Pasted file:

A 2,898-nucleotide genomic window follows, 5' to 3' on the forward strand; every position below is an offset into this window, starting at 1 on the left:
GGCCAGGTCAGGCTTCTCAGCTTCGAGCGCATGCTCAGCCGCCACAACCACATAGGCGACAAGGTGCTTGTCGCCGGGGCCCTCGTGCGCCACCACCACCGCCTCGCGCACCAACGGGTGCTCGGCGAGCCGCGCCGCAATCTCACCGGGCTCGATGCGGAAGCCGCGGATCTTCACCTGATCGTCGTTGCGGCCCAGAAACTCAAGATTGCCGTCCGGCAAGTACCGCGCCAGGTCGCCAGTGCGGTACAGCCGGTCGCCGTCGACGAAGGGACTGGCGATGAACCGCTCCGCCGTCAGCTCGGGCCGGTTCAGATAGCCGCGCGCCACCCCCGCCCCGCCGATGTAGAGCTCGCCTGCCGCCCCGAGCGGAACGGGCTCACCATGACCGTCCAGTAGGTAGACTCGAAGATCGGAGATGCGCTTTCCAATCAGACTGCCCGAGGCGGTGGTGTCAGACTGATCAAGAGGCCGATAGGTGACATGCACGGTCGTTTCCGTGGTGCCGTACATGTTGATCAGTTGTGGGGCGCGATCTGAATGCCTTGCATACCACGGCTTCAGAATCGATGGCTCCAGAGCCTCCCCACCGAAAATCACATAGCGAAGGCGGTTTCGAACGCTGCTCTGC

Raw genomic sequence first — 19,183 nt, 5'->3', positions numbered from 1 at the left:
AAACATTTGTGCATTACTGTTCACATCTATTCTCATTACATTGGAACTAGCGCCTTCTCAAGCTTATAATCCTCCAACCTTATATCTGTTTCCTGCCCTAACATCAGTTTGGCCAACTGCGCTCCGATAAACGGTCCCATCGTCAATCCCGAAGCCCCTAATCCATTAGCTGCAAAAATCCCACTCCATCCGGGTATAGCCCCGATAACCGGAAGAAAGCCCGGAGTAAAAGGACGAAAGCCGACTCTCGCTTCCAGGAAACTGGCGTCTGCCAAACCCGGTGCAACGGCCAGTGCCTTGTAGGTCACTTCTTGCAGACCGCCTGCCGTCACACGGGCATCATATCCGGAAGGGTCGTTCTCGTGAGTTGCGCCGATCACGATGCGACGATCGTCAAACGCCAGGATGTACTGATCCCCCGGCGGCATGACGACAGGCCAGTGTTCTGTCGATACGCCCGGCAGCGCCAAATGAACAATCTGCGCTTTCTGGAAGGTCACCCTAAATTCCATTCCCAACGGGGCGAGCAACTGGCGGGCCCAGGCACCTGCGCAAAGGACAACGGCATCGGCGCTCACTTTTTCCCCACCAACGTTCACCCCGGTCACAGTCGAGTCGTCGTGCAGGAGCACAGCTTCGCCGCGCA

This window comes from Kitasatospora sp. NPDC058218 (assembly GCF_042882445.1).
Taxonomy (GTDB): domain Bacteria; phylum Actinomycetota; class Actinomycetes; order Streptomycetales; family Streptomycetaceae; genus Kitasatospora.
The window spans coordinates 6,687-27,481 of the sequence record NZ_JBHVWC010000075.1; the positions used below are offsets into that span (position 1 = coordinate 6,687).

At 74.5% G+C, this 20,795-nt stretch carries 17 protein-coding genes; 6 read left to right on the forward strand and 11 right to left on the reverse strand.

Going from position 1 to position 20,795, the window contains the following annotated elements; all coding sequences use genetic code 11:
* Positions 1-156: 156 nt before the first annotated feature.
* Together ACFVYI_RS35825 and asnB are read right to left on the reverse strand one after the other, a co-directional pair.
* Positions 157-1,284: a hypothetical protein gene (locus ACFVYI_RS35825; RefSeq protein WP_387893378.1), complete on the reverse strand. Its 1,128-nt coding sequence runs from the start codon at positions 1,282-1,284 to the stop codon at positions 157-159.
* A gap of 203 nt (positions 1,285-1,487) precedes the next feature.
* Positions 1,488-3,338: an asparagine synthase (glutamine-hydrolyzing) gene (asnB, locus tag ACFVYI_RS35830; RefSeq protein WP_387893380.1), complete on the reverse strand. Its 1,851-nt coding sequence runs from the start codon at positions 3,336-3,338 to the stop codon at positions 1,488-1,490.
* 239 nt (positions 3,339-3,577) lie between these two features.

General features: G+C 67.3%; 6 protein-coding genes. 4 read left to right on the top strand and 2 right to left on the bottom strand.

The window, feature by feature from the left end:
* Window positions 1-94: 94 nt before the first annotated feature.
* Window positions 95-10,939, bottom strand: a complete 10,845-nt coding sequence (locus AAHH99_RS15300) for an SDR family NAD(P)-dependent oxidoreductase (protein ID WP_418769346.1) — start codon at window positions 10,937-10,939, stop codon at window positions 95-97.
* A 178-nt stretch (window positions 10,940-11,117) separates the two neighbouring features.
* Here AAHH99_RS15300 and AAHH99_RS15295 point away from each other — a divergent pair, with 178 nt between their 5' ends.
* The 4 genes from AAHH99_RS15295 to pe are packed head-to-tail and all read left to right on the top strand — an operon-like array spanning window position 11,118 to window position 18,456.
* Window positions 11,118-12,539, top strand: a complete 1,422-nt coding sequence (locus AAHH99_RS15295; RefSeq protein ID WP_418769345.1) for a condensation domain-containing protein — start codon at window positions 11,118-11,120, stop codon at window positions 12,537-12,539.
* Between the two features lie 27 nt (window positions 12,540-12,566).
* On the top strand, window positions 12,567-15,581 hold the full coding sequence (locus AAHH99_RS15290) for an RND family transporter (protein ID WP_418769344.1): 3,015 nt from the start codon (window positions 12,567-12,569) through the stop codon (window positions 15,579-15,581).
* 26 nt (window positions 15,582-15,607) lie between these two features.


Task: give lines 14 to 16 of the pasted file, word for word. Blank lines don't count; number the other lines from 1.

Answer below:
* Positions 1,488-3,338: an asparagine synthase (glutamine-hydrolyzing) gene (asnB, locus tag ACFVYI_RS35830; RefSeq protein WP_387893380.1), complete on the reverse strand. Its 1,851-nt coding sequence runs from the start codon at positions 3,336-3,338 to the stop codon at positions 1,488-1,490.
* 239 nt (positions 3,339-3,577) lie between these two features.

General features: G+C 67.3%; 6 protein-coding genes. 4 read left to right on the top strand and 2 right to left on the bottom strand.